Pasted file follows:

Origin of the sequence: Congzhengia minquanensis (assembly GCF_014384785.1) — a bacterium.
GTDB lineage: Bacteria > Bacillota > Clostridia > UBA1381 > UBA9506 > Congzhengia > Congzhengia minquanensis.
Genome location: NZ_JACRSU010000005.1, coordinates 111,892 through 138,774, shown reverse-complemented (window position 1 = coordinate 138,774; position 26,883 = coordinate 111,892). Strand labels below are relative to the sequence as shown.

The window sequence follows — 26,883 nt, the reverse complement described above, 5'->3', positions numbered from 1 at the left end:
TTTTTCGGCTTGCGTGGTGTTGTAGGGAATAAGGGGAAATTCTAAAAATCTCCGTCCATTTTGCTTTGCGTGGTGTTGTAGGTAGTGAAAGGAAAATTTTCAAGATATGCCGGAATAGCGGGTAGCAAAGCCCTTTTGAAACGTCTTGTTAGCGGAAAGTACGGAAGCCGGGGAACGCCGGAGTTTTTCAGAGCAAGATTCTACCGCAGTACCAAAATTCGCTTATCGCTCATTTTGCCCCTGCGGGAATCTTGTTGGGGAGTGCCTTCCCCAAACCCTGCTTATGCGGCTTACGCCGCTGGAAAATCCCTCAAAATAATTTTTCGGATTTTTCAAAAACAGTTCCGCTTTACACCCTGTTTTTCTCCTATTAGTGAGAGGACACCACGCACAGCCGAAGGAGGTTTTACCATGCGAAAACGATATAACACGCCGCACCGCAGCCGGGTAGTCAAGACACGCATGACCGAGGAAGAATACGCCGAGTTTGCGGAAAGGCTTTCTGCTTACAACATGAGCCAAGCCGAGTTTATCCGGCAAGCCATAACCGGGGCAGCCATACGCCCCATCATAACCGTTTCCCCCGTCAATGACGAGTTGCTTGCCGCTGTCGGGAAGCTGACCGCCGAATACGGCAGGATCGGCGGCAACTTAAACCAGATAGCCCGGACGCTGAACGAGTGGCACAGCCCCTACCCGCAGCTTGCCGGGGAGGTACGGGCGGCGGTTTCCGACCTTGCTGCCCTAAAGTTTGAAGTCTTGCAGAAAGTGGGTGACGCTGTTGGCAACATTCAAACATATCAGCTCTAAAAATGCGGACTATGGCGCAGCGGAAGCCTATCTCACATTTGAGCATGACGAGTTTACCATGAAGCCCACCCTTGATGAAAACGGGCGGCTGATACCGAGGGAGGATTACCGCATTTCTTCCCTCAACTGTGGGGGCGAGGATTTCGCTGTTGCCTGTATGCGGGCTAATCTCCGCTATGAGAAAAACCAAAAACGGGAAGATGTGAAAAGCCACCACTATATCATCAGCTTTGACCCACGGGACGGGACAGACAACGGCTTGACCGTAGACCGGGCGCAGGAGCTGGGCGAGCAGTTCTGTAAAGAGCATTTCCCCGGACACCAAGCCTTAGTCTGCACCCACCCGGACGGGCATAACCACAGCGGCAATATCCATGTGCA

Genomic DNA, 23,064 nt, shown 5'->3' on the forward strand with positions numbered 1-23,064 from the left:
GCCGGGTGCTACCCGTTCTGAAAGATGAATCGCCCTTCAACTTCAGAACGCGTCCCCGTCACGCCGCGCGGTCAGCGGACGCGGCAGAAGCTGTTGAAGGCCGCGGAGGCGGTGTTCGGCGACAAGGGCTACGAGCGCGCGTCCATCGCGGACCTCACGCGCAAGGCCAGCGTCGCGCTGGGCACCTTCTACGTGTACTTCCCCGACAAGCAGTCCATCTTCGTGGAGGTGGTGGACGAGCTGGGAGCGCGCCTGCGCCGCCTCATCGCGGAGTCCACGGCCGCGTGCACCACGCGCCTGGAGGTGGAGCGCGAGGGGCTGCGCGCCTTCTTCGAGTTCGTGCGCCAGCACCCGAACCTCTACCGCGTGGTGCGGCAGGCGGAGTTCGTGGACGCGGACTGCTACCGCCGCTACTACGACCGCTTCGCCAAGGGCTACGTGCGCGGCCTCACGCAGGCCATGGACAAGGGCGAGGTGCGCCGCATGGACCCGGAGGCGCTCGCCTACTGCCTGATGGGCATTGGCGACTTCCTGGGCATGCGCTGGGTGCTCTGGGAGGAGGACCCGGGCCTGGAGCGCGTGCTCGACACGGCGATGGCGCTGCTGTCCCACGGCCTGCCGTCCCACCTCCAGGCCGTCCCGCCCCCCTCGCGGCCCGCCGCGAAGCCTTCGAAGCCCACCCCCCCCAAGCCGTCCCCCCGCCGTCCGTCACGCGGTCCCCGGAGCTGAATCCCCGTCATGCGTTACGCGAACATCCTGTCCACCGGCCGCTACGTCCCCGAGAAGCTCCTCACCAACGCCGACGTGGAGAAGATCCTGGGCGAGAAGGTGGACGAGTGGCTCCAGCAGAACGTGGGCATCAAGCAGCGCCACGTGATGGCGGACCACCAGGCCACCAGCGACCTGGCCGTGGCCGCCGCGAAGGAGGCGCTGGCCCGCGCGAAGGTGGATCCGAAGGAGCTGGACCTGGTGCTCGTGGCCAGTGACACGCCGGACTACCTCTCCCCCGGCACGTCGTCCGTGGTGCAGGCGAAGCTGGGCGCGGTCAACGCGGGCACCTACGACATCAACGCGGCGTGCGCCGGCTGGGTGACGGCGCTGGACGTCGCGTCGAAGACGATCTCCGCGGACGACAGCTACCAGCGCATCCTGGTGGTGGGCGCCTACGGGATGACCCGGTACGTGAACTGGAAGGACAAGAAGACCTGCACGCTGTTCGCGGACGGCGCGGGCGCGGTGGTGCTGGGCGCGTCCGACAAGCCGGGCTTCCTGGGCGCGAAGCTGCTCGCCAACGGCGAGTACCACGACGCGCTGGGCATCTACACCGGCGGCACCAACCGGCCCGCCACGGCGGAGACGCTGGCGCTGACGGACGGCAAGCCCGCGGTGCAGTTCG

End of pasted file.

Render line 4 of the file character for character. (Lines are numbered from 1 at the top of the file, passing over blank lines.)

The window sequence follows — 26,883 nt, the reverse complement described above, 5'->3', positions numbered from 1 at the left end: